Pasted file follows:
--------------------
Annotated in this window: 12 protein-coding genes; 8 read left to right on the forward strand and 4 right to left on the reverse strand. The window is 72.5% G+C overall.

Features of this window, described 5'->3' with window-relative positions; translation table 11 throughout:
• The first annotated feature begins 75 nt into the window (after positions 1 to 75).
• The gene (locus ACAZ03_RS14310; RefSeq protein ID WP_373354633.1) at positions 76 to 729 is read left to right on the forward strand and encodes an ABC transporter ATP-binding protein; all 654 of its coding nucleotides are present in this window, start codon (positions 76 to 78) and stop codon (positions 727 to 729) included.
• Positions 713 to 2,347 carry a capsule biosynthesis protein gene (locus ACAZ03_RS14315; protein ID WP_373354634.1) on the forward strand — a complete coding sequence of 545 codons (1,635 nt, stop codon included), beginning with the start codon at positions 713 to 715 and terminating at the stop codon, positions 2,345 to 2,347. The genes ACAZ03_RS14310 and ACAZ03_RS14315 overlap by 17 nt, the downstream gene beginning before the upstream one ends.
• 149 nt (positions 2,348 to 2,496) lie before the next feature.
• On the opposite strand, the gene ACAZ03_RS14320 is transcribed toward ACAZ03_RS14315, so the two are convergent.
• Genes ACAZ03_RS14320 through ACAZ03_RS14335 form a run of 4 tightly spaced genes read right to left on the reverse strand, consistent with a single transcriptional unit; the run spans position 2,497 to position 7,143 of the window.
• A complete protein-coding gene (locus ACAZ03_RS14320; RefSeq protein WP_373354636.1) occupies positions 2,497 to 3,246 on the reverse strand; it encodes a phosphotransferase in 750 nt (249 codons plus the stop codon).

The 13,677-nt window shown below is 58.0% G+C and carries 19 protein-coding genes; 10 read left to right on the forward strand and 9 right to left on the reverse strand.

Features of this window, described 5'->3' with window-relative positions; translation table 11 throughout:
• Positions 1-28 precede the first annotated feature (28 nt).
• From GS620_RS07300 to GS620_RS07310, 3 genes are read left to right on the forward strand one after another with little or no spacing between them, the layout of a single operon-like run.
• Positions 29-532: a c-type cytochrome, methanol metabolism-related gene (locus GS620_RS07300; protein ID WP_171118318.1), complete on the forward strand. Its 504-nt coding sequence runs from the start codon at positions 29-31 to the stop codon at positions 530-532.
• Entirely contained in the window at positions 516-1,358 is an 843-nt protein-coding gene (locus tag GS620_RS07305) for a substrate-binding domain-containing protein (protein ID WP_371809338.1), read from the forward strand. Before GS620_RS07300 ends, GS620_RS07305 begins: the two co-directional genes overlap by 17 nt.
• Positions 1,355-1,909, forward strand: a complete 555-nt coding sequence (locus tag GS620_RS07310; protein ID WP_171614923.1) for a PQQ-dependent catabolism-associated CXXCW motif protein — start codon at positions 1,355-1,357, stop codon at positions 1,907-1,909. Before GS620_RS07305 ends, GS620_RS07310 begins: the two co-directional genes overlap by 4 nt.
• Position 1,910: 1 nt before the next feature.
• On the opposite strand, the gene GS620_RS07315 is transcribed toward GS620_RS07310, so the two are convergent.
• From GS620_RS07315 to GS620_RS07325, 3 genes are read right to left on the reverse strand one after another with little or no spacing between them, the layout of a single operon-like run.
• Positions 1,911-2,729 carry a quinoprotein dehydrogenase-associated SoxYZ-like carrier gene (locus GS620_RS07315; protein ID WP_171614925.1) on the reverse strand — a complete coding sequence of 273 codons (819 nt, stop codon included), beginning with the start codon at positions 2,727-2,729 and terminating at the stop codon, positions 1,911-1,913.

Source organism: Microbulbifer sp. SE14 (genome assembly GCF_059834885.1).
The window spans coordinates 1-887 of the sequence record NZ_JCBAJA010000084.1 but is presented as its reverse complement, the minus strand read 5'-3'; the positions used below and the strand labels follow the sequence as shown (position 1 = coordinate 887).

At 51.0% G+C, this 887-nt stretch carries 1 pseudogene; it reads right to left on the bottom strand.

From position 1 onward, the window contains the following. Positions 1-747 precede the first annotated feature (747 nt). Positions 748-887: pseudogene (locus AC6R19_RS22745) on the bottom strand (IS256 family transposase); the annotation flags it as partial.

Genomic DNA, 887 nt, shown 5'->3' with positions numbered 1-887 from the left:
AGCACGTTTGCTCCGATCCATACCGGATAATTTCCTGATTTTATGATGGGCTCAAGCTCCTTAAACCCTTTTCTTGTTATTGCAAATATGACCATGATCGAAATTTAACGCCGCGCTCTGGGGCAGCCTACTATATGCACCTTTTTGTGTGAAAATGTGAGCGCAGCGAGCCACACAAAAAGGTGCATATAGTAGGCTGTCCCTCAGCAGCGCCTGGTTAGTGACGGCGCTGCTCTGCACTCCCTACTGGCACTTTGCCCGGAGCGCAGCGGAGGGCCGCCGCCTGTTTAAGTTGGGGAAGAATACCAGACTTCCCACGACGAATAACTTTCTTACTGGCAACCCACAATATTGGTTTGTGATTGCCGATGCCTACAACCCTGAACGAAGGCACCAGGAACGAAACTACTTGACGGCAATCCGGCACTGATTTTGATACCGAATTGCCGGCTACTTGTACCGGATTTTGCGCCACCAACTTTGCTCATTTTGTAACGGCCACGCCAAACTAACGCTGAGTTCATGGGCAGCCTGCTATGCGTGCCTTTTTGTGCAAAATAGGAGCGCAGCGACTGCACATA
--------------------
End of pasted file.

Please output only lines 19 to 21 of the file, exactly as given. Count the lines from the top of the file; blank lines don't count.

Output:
• From GS620_RS07315 to GS620_RS07325, 3 genes are read right to left on the reverse strand one after another with little or no spacing between them, the layout of a single operon-like run.
• Positions 1,911-2,729 carry a quinoprotein dehydrogenase-associated SoxYZ-like carrier gene (locus GS620_RS07315; protein ID WP_171614925.1) on the reverse strand — a complete coding sequence of 273 codons (819 nt, stop codon included), beginning with the start codon at positions 2,727-2,729 and terminating at the stop codon, positions 1,911-1,913.

Source organism: Microbulbifer sp. SE14 (genome assembly GCF_059834885.1).